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Street art to inspire

Street art to inspire

By Nathan Barcio

A local graphic designer who won a competition to paint a mural on Cooperage Lane hopes young people will be inspired by the project, which also seeks to change negative perceptions about large-scale street art.

Gerry Martinez is currently working on two murals in Cooperage Lane, located on the walls of the tunnels between Chatham Counterguard and Irish Town.

“I would love to inspire the youth of Gibraltar to get involved in community projects such as this,” she said.

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The artist first got into street art in December when she decided to take part in a competition in the hope that she could remove the “negative publicity” that surrounded street art following the painting of Inces Hall.

She believes that having a local artist creating street art would remove the criticism that there is not enough local support towards the genre.

Her first mural, which is currently in progress, is a response to the increasing amount of pollution and buildings in Gibraltar.

“Today the architectural landscape of Gibraltar has changed considerably in my opinion and not exactly in a positive way,” she said.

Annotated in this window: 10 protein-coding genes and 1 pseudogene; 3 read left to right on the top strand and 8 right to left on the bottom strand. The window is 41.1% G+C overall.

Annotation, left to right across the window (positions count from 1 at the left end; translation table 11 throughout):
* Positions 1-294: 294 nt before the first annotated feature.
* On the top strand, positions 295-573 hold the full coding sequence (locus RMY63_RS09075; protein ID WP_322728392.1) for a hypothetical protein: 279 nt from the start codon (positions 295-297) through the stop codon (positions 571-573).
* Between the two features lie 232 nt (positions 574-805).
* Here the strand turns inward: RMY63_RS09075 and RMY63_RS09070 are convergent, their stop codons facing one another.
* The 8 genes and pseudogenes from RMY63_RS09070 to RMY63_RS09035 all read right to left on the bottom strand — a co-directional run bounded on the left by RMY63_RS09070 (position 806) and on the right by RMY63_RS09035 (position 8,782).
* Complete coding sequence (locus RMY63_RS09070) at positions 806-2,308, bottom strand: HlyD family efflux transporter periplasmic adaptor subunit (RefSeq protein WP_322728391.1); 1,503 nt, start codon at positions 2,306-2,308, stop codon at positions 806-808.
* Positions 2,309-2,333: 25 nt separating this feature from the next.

“This is my response to the times that we live in.”

“I think it’s time for an urban regeneration,” she added.

She states that urban regeneration can be achieved through colourful street art such as her two murals, which involve natural things such as the sky, clouds, a young girl, flowers and the caption “Make A Wish.”

She started tracing her piece onto the first wall last Sunday night and started painting the piece on Monday, working from 10am until 4pm. However, she is hoping to get an earlier start [from 8am] to ensure she can reach her goal of finishing her piece as soon as possible.

Ms Martinez has estimated to spend potentially two weeks working on each of the murals. Her goal is to have the two pieces completed by National Day, September 10.

She is hoping to maintain the “overwhelming positive responses” that she has been receiving from members of the public and to be involved in even more street art initiatives around the Rock with the same intentions of inspiring youth and creating an “urban regeneration.”

Nathan Barcio is a student on work experience with the Chronicle.

Pic by Johnny Bugeja

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